In Oscar-Claude Monet house - a residency journal

When I first arrived to Vetheuil, I was taken away by the serenity and tranquility of this little town. I arrived at night, the road was completely empty and dark but made me curious and more excited to see the town in daylight. I started the first day with some supply shopping, a walk on the Seine and some studio preparation. I then went to paint ‘en plein air’. It strikes me that it was not easy to select what you want to paint without adding in a way or another some elements from your extended periphery of vision. The eye can focus on a spot, but the mind must be very focused in order to depict exactly what you see. For this reason, I decided to select elements which I wanted to depict like a lot of artists who paint from real life as opposed to a reference photograph or a sketch. 

This this liberated me from the details and gave me more space to explore the atmosphere. To my surprise, I found that the way I framed my first plein air painting of this residency was quite unconventional as opposed to what I had imagined. I took an unconventional angle and focused on a tree that was on the edge of the river, the river was behind me while I turned to paint it. I depicted 200 degrees of the landscape on a relatively small canvas. I got neck cramps because I was painting on a slope, sitting backwards, and holding the painting with one hand and painting with another. So, I decided to go back to the residence which is only a couple of minutes away. 

I then had a discussion with Fouzy and Clement and they told me the story of a master who had told his pupil/student something along the lines of “when looking at a scene, memorize what you see and then paint what you remember”. Now, not a student anymore, Fabienne Verdier continues to paint abstract impressions the way the Chinese master had taught her decades ago. I liked the advice that this Chinese master gave the artist and I decided to paint the rest of the landscape from my memory, and I did. I was surprised and in awe of my visual memory even if it was somehow fantasized. It surprised me that I painted the tree so well, (the weeping tree, is it called?) I painted this tree from memory and succeeded in depicting it quite closely because I remember thinking to myself, it looks like a woman’s body, and I immediately remembered the posture of that tree/woman.

After deciding I was going to do my first plein air session in Vetheuil, I remember sitting on the Seine contemplating the waves and reflections, the ducks, the random swan, the big, long boat transporting sand for some construction for a bigger Paris, the man fishing on his little boat, the trees in the distance, the leaves at my feet…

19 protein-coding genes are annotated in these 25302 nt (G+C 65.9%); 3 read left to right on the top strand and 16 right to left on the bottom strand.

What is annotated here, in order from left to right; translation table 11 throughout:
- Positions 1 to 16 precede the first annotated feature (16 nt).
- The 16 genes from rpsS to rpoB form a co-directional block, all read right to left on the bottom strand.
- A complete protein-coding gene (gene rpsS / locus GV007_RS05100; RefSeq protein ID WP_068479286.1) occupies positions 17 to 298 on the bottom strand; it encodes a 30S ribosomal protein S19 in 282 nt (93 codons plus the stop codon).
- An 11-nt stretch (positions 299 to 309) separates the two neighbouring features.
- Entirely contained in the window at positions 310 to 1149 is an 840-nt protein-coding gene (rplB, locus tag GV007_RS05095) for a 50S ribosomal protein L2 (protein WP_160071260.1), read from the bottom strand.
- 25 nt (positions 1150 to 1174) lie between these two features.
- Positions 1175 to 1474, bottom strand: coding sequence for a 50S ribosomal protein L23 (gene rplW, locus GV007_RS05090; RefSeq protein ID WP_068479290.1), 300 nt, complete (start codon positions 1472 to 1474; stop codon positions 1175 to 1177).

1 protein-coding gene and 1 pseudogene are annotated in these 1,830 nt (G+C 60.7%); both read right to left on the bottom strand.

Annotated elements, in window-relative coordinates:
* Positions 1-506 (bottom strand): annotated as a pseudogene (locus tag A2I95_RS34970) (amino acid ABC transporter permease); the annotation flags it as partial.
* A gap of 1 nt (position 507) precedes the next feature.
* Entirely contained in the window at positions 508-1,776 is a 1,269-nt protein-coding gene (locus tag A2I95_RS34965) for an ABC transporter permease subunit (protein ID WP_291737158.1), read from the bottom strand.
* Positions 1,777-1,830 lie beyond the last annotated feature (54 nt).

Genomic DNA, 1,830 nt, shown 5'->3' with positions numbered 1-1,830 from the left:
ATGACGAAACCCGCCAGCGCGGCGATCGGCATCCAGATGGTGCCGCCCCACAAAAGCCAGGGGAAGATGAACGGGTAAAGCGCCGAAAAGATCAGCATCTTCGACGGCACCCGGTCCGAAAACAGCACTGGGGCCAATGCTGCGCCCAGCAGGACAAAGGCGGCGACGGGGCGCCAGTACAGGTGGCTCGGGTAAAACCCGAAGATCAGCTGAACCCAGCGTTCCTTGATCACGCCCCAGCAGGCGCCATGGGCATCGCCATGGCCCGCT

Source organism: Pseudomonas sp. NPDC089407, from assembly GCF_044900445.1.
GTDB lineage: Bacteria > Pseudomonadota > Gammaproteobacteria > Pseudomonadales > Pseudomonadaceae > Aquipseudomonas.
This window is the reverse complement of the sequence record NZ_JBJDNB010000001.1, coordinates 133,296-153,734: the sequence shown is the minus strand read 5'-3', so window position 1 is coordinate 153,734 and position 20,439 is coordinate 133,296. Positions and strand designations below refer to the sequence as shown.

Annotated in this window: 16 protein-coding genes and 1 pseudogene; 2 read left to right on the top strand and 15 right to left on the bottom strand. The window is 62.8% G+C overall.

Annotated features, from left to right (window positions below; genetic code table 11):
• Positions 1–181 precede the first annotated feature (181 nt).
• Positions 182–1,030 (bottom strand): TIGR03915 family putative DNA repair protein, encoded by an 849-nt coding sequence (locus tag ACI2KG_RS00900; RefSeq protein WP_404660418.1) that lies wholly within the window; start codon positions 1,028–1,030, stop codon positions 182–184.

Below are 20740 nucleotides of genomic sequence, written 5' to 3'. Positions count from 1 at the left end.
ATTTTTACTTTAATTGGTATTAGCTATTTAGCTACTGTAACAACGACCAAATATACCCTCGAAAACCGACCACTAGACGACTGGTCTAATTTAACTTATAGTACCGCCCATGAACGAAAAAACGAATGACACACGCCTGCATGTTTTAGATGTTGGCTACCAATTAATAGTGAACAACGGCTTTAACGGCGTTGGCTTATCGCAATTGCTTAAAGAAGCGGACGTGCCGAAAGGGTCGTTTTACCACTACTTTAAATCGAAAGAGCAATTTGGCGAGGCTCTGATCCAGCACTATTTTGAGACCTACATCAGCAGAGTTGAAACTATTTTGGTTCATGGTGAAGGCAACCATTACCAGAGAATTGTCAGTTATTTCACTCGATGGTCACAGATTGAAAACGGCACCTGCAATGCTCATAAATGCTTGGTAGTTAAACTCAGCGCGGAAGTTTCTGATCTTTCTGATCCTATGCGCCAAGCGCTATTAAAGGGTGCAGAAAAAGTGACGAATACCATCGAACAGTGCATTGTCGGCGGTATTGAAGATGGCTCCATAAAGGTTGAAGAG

I didn’t only observe with my bare eyes, I also used the camera on my mobile device, an excellent Leica, supported with artificial intelligence that stabilizes images when objects, forms, compositions are being detected after zooming in into a frame. I used the device to look closely at the surroundings as though I was using binoculars. I followed a swan that suddenly appeared in my frame, I followed her back and forth as though I was looking at a person walking in a distance, I then discovered a painted horizon that was painted at the bottom of the dock that I wouldn’t have seen with my bare eyes. 

I captured still images of the steady little waves that moved monotonously after the passing of the long-sand-transporting-boat. I captured that reflection that looked like an image printed difficultly, as though the printer lagged or something. It looks like the noise on TV that doesn’t have enough satellite reception. Somehow, the scene was a hybrid between classical and contemporary, and I liked that. 

After the ‘plein air’ attempt, the painting from memory, and the studying photographs from the Vetheuil landscapes, I had a feeling I wanted to be more and more immersed in the patterns and color palette around me. I painted on different surfaces with different mediums. I painted a wallpaper roll with ink and pastels. 

I painted on small canvas boards that kind of looked like thumbnails of landscapes in different light, with different ‘white balance’ on each one. 

 

 

I also looked at subjects around me from a distance (outside my windows of my studio and my bedroom) but also up-close and zoomed in. Looking at landscapes from different points of view allowed me to create more interesting compositions and think of them covering the walls or wrapping a chair or covering a light source or concealing the floor.

I want to be in the landscape without a frame.